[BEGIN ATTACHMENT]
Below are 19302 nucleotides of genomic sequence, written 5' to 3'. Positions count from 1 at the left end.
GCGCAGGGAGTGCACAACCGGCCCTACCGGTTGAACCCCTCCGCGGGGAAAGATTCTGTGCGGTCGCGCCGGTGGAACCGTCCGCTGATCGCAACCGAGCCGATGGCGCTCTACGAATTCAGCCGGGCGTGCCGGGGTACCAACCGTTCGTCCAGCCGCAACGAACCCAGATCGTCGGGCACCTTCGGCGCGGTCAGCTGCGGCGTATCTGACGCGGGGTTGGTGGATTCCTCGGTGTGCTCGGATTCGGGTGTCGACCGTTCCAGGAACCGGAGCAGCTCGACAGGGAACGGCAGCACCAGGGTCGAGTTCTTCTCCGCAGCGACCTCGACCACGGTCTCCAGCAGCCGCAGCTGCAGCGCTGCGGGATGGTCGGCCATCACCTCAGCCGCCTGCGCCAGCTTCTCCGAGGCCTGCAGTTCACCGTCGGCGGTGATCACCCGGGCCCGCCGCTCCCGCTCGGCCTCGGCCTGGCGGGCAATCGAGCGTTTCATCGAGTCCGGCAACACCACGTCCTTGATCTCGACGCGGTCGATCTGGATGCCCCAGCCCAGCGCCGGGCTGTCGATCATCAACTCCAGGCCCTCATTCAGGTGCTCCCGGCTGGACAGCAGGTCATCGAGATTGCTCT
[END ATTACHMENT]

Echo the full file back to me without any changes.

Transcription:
Below are 19302 nucleotides of genomic sequence, written 5' to 3'. Positions count from 1 at the left end.
GCGCAGGGAGTGCACAACCGGCCCTACCGGTTGAACCCCTCCGCGGGGAAAGATTCTGTGCGGTCGCGCCGGTGGAACCGTCCGCTGATCGCAACCGAGCCGATGGCGCTCTACGAATTCAGCCGGGCGTGCCGGGGTACCAACCGTTCGTCCAGCCGCAACGAACCCAGATCGTCGGGCACCTTCGGCGCGGTCAGCTGCGGCGTATCTGACGCGGGGTTGGTGGATTCCTCGGTGTGCTCGGATTCGGGTGTCGACCGTTCCAGGAACCGGAGCAGCTCGACAGGGAACGGCAGCACCAGGGTCGAGTTCTTCTCCGCAGCGACCTCGACCACGGTCTCCAGCAGCCGCAGCTGCAGCGCTGCGGGATGGTCGGCCATCACCTCAGCCGCCTGCGCCAGCTTCTCCGAGGCCTGCAGTTCACCGTCGGCGGTGATCACCCGGGCCCGCCGCTCCCGCTCGGCCTCGGCCTGGCGGGCAATCGAGCGTTTCATCGAGTCCGGCAACACCACGTCCTTGATCTCGACGCGGTCGATCTGGATGCCCCAGCCCAGCGCCGGGCTGTCGATCATCAACTCCAGGCCCTCATTCAGGTGCTCCCGGCTGGACAGCAGGTCATCGAGATTGCTCT